Our updated Availability Risk Model identified many risk drivers. The Risk tree showed components, but not the math to estimate downtime. We will highlight some aspects of the our Risk Model to show the likely ceiling of Availability. 

Any service you create or consume is unlikely to exceed 99.99% availability. Yes, only Four 9s. 

We will use some basic math and assumptions. The basic math we will use will not be 100% accurate, but close enough. As in 99.9% close enough. 

These are the basic concepts that CTOs, engineers and product managers will need to know:

  • Estimate downtime via expected uptime of each system
  • Remember expected downtime for 99%, 99.9%, and 99.99% for a year or a month
  • Components and communications that behave in series will lower your availability (number of 9s)
  • Components and communications that behave in parallel will increase availability
  • Identify what components of the architecture operate as series vs parallel communications

Expected Downtime via Expected Uptime

Our most mature clients have more robust ways of measuring availability. We will use actual calendar time for expected availability. Availability is the total uptime divided by the total possible time in a time period. 

Related concepts are Mean Time Between Failure and Mean Time to Restore Service. For now, focus on Availability as Total Uptime divided by Total Uptime + Downtime. 

Annual and Monthly Downtime by 9s

Product Managers and Engineers should remember expected downtime on a yearly or monthly basis. Months are easier to remember how many minutes of downtime are expected for each 9 of availability. Yearly estimates may be more impactful for business stakeholders. 

The difference in 99% availability and 99.99% (Two 9s vs Four 9s) on an annual basis is 4 days vs 1 hour.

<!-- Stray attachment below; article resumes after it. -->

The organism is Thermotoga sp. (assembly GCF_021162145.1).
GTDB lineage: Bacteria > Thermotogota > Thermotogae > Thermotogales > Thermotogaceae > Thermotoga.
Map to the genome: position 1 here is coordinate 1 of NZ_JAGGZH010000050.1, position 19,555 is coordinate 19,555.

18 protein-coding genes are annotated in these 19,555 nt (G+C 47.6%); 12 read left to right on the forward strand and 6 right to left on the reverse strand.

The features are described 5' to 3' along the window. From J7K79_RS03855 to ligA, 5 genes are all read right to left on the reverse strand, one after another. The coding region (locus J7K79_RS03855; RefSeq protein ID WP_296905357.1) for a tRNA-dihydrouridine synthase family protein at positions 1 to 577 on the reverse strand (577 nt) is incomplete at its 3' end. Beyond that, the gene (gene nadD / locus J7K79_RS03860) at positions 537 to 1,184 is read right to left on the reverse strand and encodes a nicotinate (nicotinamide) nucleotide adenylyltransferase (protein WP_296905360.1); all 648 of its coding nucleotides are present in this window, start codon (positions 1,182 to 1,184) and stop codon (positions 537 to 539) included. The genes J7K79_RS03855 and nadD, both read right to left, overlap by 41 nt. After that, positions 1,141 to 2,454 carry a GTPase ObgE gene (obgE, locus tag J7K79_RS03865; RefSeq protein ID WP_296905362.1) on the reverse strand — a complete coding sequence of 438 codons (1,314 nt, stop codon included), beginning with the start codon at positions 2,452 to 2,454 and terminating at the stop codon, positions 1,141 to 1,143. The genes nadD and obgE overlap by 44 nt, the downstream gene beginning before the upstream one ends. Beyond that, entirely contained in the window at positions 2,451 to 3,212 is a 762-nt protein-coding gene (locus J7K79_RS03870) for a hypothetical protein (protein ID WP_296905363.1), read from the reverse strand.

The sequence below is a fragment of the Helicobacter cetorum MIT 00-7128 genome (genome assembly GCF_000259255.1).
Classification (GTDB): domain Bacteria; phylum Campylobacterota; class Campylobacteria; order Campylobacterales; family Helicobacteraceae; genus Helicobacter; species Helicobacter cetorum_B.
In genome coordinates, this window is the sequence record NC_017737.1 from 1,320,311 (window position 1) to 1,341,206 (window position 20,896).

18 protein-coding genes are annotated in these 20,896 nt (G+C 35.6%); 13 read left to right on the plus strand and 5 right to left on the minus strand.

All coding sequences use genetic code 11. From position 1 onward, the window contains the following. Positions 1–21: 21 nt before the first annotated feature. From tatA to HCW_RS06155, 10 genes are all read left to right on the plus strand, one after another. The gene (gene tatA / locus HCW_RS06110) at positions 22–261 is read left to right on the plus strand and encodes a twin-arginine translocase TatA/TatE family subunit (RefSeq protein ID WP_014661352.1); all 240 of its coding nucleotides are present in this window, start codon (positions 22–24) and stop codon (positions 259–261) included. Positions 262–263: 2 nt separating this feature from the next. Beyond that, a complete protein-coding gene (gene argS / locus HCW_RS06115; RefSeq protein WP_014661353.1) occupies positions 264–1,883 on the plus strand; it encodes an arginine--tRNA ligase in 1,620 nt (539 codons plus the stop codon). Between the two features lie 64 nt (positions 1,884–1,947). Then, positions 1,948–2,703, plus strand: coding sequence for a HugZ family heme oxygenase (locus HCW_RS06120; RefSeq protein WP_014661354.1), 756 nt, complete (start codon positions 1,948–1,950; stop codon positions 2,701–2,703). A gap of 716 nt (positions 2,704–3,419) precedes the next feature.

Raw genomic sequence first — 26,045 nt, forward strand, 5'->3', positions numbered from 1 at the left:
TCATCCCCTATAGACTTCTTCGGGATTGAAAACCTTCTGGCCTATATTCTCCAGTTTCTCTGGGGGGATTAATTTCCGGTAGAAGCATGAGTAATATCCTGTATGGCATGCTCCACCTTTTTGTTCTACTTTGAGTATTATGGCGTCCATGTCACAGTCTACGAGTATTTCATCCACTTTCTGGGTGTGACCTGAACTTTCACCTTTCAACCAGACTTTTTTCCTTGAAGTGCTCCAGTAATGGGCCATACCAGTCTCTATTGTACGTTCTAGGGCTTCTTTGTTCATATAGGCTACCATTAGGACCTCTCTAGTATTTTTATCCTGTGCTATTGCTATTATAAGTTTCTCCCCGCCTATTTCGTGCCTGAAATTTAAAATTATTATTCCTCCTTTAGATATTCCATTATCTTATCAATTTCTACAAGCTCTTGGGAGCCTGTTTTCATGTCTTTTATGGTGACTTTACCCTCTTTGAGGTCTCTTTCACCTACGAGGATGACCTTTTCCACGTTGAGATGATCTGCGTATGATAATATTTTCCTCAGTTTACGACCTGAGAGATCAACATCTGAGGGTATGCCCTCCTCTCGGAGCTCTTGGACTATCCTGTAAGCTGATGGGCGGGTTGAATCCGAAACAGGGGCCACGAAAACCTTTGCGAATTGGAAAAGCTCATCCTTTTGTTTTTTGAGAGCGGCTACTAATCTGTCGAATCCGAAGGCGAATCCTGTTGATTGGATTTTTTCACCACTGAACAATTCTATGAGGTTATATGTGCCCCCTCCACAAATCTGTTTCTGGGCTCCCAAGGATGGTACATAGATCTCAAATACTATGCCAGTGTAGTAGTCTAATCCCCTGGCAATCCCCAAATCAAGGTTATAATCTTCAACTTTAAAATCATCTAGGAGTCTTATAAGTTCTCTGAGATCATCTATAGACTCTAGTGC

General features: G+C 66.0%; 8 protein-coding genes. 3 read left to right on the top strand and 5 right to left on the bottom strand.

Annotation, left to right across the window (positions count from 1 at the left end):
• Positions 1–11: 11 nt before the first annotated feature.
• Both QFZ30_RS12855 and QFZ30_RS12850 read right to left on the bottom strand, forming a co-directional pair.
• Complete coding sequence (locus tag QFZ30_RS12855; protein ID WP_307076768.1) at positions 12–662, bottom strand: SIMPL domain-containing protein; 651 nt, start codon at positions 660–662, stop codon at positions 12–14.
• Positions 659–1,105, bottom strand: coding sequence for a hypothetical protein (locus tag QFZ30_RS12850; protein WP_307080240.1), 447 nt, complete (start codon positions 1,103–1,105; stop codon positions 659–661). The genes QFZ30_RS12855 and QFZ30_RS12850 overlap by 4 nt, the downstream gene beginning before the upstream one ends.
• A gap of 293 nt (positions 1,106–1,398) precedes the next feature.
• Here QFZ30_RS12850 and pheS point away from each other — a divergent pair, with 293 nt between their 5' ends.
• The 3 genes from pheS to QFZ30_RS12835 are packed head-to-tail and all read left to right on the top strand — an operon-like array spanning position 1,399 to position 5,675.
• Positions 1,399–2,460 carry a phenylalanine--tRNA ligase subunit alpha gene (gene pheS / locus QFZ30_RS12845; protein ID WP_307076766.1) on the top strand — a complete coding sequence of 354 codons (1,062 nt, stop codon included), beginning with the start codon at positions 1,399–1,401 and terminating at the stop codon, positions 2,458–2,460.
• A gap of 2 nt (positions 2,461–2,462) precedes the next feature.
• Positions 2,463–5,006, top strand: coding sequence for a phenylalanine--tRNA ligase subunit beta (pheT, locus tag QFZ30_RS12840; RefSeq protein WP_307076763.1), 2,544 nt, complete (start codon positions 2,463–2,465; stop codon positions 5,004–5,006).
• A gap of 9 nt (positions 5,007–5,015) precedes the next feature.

The difference in 99% availability and 99.99% (Two 9s vs Four 9s) on a monthly basis is 400 minutes vs 4 minutes.

Availability for Components in Series vs Parallel

When components operate in series, any failure in a single component brings down the entire service. For series, Availability is the probability that all components are functional at a point in time. 

When components operate in parallel, a failed component does not bring the entire service down. Response time may be reduced, but the service is available. For parallel, Availability is the probability that all components are non-functional at a point in time. 

The example below shows an example of a circuit with 3 components for both series and parallel. Each component has 99% availability. That is, each component is expected to fail almost 4 days in a typical year. 

The Series example now has an expected Availability of 97%. We have gone from 4 days for each component to 11 days for the entire system! 

The Parallel example now has an expected availability of 99.9999%. We have gone from 4 days for each component to 31 seconds.

To relate Series to the real world, imagine your daily commute requires you to drive to:

  1. Drive to a train station
  2. Take the train to the city
  3. Take a bus from the city train station to your office

Also, imagine your car, the train, and the bus each have 99% availability. Because any failure on your trip causes you to stop, you are operating in series. Your availability for your commute is now 97%. 

Now, let's use a parallel example for your commute. Imagine your daily commute requires you to drive to your office. You have 3 vehicles at your disposal:

  1. A car
  2. A motorcycle
  3. An electric bicycle